Another intriguing aspect to the tracking? Average time is not what you think it is, since according to Mana, “Google will record the average time on page for a bounce as 0… because GA only records the time after you left a page to visit another page of the website.” What this means is that average time can be a very misleading metric if you don’t know how to follow it properly.

3.) How Do These Metrics Actually Reflect My Goals?

When it comes to analytics, context is everything. And even though Google will use the same tools and metrics on every page, the reality is that not every page on your site is created equally – and that’s by design. So a high bounce rate on a page designed to lead to conversions may be a troubling sign, but a high bounce rate on a page designed for educational content, like a blog post, may not be a big deal at all.

Think of the pages of your site in terms of two primary functions: educational pages and sales pages.

Educational content pages are those that provide information to users without necessarily focusing on converting into sales. For these sorts of pages, worry less about bounce rate - since readers are probably coming to your educational pages looking to complete one specific goal and then “bounce” – and, instead focus on time on site, the number of seconds (or, hopefully, minutes) that users spend on your site, which can majorly influence your Google rankings due to dwell time.

In contrast, sales pages target potential buyers rather than casual visitors, and should be analyzed differently as a result. With sales pages, focus on pages per visit and exit percentages with a tool known as Funnel Visualization. Located under Conversions > Goals > Funnel Visualization, this report allows you to track the percentage of users who drop off with each step of your ecommerce process (for instance, a shopping cart, a check-out page, and then a thank-you page), allowing you to determine what steps it will take to keep visitors moving toward a complete transaction.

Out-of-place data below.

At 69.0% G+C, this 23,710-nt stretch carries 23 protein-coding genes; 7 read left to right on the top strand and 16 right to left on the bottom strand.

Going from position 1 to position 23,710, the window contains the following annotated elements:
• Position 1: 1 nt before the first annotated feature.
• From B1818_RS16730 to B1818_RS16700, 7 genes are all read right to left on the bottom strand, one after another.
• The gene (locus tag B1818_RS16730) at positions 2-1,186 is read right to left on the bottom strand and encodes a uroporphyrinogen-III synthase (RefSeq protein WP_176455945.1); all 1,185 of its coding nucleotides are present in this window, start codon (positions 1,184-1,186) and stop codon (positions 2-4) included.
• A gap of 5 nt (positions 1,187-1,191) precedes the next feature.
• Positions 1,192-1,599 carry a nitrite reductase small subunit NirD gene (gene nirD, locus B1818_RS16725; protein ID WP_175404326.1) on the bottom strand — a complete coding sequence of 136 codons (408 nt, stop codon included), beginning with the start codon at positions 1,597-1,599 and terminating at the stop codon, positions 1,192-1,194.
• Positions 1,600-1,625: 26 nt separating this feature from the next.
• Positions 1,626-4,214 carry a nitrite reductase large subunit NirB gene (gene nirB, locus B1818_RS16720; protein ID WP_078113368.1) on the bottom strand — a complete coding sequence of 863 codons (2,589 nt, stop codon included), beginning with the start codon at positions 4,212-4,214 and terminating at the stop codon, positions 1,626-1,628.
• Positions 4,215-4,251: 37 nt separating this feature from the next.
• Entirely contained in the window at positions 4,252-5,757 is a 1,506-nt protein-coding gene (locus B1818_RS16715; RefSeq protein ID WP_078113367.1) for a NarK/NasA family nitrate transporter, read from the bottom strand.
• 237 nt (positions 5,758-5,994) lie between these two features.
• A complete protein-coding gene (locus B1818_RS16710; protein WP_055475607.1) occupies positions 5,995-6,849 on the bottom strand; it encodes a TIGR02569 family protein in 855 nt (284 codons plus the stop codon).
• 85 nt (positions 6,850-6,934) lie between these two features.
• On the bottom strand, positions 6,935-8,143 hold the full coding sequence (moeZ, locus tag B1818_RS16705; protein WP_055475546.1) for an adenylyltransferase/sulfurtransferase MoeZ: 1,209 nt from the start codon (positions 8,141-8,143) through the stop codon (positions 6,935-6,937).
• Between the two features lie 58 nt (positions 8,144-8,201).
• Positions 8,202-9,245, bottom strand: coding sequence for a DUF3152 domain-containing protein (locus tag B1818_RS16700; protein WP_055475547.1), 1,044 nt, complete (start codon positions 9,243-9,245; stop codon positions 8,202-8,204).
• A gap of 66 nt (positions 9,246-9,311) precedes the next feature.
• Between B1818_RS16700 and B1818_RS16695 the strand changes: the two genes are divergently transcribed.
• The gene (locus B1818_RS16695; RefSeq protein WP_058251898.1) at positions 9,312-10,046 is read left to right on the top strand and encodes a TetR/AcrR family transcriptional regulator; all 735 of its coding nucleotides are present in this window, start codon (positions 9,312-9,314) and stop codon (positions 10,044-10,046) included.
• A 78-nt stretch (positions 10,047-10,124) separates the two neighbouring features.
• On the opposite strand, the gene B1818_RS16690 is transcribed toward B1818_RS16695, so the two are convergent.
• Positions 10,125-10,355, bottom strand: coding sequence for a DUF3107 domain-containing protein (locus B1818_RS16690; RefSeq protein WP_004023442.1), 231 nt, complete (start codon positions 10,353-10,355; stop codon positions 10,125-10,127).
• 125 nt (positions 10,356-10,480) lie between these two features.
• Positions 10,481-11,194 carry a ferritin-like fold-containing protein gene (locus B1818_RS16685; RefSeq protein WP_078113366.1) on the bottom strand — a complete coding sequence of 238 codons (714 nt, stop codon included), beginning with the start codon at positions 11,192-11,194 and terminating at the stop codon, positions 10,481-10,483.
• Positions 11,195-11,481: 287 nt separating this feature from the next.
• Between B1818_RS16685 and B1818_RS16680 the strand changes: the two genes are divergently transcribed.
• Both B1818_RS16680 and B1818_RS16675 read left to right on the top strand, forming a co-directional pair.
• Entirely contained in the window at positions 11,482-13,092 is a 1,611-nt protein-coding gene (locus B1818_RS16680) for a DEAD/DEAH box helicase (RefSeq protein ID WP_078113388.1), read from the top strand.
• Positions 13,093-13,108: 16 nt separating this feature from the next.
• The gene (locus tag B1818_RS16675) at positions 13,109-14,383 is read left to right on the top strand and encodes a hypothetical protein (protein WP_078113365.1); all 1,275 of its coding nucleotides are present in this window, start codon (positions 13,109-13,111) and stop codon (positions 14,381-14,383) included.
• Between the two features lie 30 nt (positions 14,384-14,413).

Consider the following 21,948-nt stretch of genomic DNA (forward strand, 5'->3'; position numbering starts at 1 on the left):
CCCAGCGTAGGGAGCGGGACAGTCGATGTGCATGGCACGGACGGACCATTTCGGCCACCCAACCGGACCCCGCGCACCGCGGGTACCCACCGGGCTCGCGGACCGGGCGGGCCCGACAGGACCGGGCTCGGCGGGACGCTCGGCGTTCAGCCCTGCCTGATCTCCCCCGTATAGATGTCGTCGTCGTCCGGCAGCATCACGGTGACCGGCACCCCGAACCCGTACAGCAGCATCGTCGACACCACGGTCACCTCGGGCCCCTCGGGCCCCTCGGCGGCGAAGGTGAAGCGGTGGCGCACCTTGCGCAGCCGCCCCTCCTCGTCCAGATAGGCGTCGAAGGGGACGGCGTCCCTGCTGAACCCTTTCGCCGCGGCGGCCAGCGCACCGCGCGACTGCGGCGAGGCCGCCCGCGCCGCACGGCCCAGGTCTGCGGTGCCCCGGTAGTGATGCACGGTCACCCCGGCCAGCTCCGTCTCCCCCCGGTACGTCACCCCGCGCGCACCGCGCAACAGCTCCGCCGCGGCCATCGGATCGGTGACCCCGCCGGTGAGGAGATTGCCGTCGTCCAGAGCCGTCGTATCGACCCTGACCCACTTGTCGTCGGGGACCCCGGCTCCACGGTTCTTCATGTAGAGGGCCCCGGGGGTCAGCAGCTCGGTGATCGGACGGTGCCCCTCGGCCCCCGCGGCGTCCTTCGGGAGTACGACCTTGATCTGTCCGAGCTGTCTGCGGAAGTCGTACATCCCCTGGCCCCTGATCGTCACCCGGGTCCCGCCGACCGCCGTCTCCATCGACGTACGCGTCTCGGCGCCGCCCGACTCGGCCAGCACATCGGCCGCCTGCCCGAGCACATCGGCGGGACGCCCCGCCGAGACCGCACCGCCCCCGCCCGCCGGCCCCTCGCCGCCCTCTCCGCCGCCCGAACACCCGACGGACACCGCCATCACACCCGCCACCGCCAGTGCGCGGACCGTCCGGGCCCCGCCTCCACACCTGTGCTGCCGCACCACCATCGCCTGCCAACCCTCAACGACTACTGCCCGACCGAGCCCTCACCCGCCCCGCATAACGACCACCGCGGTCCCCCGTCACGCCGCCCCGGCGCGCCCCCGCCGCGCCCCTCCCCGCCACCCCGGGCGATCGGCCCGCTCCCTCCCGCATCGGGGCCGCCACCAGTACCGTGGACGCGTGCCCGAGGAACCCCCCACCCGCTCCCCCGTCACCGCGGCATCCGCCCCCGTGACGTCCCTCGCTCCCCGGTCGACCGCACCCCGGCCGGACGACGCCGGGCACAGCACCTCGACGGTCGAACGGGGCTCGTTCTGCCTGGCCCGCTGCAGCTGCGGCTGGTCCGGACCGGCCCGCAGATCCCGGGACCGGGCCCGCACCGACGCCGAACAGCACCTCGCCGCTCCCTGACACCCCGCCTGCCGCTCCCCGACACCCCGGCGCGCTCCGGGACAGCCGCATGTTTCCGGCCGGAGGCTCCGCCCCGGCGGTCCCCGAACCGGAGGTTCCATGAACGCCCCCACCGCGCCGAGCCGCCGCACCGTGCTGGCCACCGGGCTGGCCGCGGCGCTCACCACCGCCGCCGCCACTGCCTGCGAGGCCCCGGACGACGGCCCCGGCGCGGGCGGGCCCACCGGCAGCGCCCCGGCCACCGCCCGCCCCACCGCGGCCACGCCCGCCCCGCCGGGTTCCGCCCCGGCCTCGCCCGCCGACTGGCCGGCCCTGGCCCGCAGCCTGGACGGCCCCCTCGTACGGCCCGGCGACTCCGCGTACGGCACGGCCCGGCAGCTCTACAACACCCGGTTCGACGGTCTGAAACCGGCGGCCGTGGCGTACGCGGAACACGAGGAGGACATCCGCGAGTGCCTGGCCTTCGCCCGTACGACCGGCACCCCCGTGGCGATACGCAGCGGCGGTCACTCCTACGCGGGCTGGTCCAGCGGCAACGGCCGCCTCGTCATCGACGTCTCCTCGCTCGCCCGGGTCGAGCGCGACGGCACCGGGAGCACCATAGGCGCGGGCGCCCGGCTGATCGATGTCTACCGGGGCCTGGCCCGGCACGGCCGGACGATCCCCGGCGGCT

We realize that this may still seem a little hard to parse. Fortunately, that’s where we come in! Geek is your one-stop shop for web development, content creation, and digital marketing. Our experienced team knows all of the ins and outs of putting the web to work for your brand, freeing you up to do what you do best.

Why not check out some of our past projects or download our free ebook? And when you’re ready, drop us a line to get the conversation started!

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Jason Finn

Founder & Chief Geek

Jason has nearly 20 years of consulting experience, predominantly in the technology space. Most recently he was the COO and Director of Technology for Rich Casto & Company, a national training and consulting organization in the real estate industry.
As a consultant for IBM, PricewaterhouseCoopers LLP, and Envision Consulting Group (now IMS Health), Jason has served clients of all sizes, including Big Pharma, Fortune 500, and Global 1000 companies:

  • Allstate Insurance Company
  • AOL (America Online)
  • Astellas Pharmaceuticals
  • Eli Lilly and Company
  • Ford Motor Credit
  • Wockhardt USA (formerly Morton Grove Pharmaceuticals)
  • Norwich Union
  • PNC Bank
  • Reynolds and Reynolds

Sarunas Budrikas

Creative Director

Sarunas is a web design and development expert with hundreds of successful projects in his portfolio. He is passionate about delivering extraordinary user experiences for every client and consistently goes above and beyond everyone’s expectations. As an SEO expert and strategist, he can optimize your website, or app, to get the most out of it, day in and day out. Sarunas holds a degree in Electrical Engineering from Kaunas Technology University, in Lithuania. Sarunas now lives in Chicago, and calls it home.

Alexandra Olsavsky

Client Experience Specialist

Alex specializes in content generation and social media promotion for Geek | Chicago clients, helping to solidify their presence in the online community. This includes blog writing, graphic design, co-ordination and design of weekly newsletters, and active engagement on Facebook, Twitter, Google+, and LinkedIn. Outside of Geek, Alex is a classically-trained soprano who professionally performs around the city of Chicago (most recently with the Chicago Baroque Band, and with the Rolling Stones for their "50 and Counting" tour).